Difficult decisions are mostly about weighing the long and short term values. Making objective decisions is difficult because we are biased towards short-term rewards and pre-existing beliefs.
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Zero-based thinking opens up a world of possibilities that you might not otherwise consider. It helps you to think hard about your choices.
It gives us the rare opportunity to ask ourselves if there anything in our lives that we should do more of, less of, start or stop.
It is a decision thinking technique developed by Brian Tracy.
Ask yourself, knowing what you know now, is there anything you are doing today that you wouldn't do again if you were able to?
Be willing to stop doing what no longer works. Sometimes it is best to cut your losses and try something else. Be prepared to take risks and understand the potential failure that goes with a new course of action.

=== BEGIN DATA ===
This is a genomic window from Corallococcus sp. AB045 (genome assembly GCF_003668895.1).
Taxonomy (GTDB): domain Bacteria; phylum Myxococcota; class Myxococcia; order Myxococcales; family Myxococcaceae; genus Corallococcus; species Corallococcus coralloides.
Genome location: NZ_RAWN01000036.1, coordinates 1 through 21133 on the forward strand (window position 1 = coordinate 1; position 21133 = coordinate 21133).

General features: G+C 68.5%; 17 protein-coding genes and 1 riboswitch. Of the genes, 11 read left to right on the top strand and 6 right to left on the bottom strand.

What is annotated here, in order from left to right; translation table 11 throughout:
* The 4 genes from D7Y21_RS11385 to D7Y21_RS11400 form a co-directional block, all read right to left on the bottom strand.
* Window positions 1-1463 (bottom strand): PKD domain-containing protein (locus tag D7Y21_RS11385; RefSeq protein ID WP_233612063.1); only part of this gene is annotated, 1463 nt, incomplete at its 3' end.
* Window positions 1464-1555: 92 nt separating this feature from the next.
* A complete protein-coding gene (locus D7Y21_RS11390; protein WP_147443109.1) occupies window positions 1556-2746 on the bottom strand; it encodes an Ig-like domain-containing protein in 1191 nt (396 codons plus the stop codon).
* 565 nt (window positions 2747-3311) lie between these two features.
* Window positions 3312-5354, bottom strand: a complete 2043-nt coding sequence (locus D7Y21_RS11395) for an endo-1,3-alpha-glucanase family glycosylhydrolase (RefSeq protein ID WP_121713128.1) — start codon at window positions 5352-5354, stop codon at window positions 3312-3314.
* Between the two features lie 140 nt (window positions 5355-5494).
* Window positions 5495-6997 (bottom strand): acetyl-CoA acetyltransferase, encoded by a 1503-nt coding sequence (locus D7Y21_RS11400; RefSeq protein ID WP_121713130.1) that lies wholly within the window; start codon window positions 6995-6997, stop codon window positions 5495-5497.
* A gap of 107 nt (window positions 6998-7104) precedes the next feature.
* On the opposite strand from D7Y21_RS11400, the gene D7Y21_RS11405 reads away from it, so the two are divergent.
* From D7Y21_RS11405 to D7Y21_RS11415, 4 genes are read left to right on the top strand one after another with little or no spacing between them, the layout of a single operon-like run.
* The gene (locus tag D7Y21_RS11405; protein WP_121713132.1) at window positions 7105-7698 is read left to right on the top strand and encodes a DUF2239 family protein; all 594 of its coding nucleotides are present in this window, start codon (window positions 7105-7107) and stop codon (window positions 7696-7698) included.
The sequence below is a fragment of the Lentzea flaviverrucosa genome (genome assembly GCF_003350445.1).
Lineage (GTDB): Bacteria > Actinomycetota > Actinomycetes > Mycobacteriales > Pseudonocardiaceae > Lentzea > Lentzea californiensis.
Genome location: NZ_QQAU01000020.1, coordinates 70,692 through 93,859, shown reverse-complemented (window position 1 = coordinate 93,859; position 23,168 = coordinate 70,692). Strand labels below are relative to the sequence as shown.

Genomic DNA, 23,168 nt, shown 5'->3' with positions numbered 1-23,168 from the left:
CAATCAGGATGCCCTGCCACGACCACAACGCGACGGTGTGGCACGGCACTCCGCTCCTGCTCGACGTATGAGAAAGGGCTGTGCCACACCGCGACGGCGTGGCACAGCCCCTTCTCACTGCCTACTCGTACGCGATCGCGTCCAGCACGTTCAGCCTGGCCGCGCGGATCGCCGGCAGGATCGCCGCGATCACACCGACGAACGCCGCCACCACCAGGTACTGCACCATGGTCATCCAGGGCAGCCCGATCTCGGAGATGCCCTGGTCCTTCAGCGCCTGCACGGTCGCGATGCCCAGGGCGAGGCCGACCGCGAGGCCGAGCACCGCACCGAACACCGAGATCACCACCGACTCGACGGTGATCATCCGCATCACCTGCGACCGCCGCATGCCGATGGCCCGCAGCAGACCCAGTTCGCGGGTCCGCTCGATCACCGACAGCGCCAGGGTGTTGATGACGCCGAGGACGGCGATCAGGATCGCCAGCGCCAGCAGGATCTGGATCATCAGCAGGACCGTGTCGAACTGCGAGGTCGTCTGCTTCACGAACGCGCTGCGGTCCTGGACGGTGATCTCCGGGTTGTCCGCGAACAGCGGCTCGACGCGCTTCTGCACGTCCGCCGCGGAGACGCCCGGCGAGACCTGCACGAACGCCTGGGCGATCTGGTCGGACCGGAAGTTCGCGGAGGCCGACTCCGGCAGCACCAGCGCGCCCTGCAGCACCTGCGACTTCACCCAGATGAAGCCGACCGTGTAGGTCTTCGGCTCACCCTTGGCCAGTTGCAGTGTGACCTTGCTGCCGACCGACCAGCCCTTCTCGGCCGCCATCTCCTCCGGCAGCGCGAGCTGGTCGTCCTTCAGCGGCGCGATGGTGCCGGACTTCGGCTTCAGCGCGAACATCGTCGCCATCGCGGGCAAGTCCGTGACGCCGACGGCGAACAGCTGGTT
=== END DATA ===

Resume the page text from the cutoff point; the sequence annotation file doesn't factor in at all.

You make one decision, wait, make a second decision, and then make a compromise between the two.
Averaging the two judgments tends to outperform trying to identify the better of the two, because answers based on different pools of evidence often bracket with the truth, and because people are imperfect at guessing which answer is better
Our emotions are obsessed with the present moment because it’s difficult to look past our immediate fears and anxieties. And this prevents good decision-making.
The sweet spot in decision-making is to find the short-term failures that enable huge long-term successes to happen in the first place.
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